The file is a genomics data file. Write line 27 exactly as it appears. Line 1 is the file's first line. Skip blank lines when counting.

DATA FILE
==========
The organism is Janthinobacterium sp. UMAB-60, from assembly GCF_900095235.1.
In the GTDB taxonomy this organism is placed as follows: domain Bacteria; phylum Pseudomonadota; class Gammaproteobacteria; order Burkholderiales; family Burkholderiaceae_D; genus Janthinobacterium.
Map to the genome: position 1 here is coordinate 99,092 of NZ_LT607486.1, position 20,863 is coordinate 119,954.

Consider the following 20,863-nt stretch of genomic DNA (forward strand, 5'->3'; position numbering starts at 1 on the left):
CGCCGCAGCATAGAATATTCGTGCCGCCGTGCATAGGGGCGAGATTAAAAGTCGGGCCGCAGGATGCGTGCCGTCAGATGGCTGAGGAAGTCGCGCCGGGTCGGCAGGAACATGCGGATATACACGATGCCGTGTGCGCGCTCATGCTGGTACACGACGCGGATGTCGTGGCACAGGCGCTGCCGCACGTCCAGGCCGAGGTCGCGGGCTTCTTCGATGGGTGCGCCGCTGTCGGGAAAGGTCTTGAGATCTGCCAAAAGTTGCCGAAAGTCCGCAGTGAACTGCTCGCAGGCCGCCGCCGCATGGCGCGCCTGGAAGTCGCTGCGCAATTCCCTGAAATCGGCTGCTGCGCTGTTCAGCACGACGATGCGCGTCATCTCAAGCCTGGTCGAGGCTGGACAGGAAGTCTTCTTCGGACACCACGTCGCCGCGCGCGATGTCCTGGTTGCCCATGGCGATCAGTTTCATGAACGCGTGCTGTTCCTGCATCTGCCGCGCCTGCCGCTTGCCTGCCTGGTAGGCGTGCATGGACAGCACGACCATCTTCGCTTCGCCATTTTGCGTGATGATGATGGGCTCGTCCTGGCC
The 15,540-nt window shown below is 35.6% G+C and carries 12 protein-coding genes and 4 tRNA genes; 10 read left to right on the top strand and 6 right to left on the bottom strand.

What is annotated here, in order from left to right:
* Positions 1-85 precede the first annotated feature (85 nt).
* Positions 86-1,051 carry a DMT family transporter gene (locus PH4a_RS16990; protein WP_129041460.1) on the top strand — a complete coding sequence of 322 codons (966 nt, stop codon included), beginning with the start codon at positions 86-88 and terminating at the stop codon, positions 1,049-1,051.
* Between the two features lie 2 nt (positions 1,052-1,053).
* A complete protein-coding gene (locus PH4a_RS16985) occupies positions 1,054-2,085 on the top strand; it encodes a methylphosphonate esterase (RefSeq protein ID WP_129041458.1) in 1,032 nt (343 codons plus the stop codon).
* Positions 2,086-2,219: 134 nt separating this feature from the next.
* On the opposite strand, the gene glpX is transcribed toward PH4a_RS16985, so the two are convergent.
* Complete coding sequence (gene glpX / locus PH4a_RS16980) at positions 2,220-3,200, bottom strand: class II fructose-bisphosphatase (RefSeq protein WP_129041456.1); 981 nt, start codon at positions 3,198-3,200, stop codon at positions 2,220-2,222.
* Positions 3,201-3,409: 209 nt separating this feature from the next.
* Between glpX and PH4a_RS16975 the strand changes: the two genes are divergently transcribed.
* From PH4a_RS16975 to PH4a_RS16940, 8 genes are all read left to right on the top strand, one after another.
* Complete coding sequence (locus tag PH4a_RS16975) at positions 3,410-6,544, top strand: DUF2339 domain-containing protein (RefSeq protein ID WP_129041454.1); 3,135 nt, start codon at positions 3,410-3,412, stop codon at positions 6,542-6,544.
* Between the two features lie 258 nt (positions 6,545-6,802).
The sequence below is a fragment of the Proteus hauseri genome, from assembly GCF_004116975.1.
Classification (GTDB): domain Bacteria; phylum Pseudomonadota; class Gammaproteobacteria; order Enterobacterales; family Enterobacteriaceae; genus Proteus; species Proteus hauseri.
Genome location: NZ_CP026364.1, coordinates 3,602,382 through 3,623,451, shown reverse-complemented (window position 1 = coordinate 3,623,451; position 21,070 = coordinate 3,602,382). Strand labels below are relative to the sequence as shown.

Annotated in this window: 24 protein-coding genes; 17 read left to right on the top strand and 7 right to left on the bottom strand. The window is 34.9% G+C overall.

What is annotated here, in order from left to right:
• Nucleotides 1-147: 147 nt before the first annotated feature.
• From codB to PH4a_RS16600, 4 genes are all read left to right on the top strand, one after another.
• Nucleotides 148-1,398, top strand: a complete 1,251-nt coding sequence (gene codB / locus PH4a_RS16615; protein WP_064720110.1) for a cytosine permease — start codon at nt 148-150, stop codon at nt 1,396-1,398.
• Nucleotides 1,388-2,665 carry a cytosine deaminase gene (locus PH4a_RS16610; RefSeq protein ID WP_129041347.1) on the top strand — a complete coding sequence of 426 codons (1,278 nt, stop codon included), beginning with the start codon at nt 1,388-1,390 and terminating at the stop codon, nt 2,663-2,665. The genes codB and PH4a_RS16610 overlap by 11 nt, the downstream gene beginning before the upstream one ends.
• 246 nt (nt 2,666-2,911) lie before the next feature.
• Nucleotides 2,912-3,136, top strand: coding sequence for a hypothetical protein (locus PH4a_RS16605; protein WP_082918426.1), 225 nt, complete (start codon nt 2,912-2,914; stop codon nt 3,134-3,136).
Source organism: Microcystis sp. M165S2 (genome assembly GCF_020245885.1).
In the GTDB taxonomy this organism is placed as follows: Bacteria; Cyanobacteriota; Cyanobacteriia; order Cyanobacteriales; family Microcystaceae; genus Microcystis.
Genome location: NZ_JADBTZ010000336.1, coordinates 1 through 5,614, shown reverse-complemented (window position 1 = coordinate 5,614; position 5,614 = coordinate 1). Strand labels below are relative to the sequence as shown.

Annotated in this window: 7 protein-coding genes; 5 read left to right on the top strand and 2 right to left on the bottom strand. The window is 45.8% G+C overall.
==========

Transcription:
• Nucleotides 148-1,398, top strand: a complete 1,251-nt coding sequence (gene codB / locus PH4a_RS16615; protein WP_064720110.1) for a cytosine permease — start codon at nt 148-150, stop codon at nt 1,396-1,398.